On Thursday evening I attended a viewing in the Rio Tinto Gallery, temporary exhibition hall, of the Asian Art Department at the National Gallery of Victoria. The subject of the viewing was a sculpture, newly commissioned by the NGV, created by the Japanese artist Takahiro Iwasaki *. It is called 'Reflection Model (Itsukushima)'. The sculpture is of the Shinto Shrine at the island of Miyajima in Japan's Inland Sea. Wayne Crothers, curator of Asian Art, has written an excellent essay about the work which is on the NGV website *  and spoke about the work at the event. The large sculpture floats suspended in the gallery space, revealing the shrine and its own reflection like some etherial object from another dimension.

This first photo shows the whole of the sculpture including the iconic Torii gate through which, in the past, pilgrims approached the shrine by boat. I really love the way the sculpture inhabits the space. Because it is not attached to anything, it is as though it there and not there at the same time, as though it could suddenly disappear leaving a shrine shaped void.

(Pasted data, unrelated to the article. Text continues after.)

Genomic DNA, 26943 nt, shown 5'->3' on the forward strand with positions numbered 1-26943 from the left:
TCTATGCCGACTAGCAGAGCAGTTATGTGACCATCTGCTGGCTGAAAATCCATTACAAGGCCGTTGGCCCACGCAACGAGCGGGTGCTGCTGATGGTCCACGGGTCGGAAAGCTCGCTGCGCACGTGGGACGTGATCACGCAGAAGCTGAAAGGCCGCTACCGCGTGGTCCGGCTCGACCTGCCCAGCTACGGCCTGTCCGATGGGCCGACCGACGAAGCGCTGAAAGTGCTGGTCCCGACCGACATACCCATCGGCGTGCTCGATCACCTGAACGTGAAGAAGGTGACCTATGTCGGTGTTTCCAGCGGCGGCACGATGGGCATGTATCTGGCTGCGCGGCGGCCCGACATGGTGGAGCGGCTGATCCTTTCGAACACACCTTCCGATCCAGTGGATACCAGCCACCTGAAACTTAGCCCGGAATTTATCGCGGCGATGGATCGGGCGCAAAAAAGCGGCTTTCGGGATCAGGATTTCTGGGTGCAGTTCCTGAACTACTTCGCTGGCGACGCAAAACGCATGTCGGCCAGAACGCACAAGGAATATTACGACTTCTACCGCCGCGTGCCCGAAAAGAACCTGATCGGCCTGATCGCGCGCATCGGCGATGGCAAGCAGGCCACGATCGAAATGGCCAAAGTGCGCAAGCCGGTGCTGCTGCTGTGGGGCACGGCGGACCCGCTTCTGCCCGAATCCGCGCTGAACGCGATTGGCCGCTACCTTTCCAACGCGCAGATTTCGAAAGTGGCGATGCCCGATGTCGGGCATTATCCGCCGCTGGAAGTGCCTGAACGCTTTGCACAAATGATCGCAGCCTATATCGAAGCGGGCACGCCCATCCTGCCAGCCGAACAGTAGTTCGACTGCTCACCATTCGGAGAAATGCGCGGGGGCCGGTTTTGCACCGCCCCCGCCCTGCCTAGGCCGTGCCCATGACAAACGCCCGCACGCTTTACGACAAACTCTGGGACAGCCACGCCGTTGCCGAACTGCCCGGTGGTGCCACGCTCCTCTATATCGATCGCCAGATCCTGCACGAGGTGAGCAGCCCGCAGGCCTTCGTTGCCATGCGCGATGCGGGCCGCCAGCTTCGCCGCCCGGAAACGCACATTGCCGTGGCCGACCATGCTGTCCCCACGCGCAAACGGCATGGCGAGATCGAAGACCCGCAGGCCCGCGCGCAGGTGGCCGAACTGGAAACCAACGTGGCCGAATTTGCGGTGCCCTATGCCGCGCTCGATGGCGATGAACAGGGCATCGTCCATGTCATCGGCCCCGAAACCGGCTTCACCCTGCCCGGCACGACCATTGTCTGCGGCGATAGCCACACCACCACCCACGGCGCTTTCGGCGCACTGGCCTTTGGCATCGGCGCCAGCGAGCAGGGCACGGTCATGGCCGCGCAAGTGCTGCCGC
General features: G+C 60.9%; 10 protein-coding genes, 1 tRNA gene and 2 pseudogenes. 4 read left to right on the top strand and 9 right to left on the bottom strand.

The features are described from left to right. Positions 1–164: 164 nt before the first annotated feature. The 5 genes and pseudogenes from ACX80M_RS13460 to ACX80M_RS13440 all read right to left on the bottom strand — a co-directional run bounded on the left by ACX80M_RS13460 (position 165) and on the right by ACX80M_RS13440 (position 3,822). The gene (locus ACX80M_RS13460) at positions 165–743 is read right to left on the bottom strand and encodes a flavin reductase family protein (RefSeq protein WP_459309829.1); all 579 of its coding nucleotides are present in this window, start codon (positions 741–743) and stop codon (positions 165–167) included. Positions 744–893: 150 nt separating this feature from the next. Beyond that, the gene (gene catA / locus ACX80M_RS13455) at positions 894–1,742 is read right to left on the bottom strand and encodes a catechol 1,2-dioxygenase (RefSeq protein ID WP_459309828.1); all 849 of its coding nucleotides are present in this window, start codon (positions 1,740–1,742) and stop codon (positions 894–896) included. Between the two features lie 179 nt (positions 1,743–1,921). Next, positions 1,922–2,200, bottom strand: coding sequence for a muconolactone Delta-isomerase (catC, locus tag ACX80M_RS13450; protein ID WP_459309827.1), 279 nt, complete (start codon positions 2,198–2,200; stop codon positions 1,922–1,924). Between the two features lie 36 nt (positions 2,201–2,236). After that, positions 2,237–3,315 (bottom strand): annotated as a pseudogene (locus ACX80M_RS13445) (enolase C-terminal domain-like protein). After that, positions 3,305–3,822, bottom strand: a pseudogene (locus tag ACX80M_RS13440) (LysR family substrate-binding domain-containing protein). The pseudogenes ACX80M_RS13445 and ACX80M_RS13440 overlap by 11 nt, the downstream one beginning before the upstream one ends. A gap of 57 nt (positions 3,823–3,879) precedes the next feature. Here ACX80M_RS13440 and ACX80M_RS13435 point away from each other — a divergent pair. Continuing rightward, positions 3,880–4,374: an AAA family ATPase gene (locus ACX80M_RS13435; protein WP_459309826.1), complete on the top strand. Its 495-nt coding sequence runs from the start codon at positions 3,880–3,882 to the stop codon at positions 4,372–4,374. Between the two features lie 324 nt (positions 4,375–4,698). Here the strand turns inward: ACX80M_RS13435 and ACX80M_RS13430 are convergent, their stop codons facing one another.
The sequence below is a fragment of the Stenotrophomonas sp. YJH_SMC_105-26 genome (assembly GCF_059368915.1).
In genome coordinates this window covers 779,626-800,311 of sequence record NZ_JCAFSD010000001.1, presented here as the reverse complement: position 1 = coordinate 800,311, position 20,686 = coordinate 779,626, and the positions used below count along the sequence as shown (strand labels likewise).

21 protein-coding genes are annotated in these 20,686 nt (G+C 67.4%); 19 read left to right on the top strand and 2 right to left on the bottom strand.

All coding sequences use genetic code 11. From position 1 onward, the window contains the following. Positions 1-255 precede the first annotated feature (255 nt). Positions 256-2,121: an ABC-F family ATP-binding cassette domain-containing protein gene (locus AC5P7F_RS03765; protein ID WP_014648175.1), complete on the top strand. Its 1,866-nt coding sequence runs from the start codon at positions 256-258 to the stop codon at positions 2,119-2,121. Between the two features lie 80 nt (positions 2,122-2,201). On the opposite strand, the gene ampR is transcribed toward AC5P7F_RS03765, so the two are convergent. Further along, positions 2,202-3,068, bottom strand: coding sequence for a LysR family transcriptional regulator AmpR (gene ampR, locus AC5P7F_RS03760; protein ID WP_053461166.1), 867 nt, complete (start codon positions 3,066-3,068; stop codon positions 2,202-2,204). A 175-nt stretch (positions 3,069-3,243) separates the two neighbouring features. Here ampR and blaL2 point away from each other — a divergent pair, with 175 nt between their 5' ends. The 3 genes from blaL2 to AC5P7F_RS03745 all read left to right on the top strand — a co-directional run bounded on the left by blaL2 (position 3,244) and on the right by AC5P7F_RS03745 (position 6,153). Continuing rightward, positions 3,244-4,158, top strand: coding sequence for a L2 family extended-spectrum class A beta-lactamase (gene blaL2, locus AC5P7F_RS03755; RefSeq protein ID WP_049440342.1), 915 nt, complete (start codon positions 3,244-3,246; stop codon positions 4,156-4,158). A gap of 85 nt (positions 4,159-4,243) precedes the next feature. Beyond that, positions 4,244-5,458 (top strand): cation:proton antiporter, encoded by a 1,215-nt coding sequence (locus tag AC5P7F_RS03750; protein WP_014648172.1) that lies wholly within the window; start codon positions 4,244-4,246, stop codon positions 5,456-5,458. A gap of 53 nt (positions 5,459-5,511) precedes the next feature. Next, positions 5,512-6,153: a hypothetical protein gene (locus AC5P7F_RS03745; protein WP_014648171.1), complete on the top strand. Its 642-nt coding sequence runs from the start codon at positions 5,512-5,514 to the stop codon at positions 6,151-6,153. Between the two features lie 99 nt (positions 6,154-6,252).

I visited Miyajima Island when I was in Japan in 2011 as the recipient of the Norman and Mary Sparnon Endowment Scholarship. Below are a night time and early morning photo I took of the Torii.

Next, some more general views of the shrine.


The last photo is of the reflection of part of the shrine on that day.

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This week's ikebana does not involve reflections. However, the space between the two vases and the line of the flower stem defines the relationship of the two elements of the ikebana. 

Two blue glass vases with pink, double flowers and leaves, of Oleander  * (nerium oleander).

Greetings from Christopher
31st January 2015

* Click on the coloured text for further information.


  1. Dear Christopher, Thanks for posting photos from the exhibition and from Miyajima. I've been there on both my trips to Japan, and especially last time we had a wonderful experience at the shrine. I've also seen some beautiful pictures in a photo book with Hiroshi making big bamboo arrangements at the temple. Also thanks for your kind words and for recommending my blog in your previous post. It made me very happy.

    1. Dear Lennart,
      I'm so pleased you enjoyed these images and the memories they hold for you. On this far side of the world we really do appreciate your Nordic Lotus blog.

  2. I enjoyed seeing the pictures of the Reflection Model and your pictures from Miyajima Island. The space in your arrangement is lovely. I have always been attracted to minimal material expressive arrangements.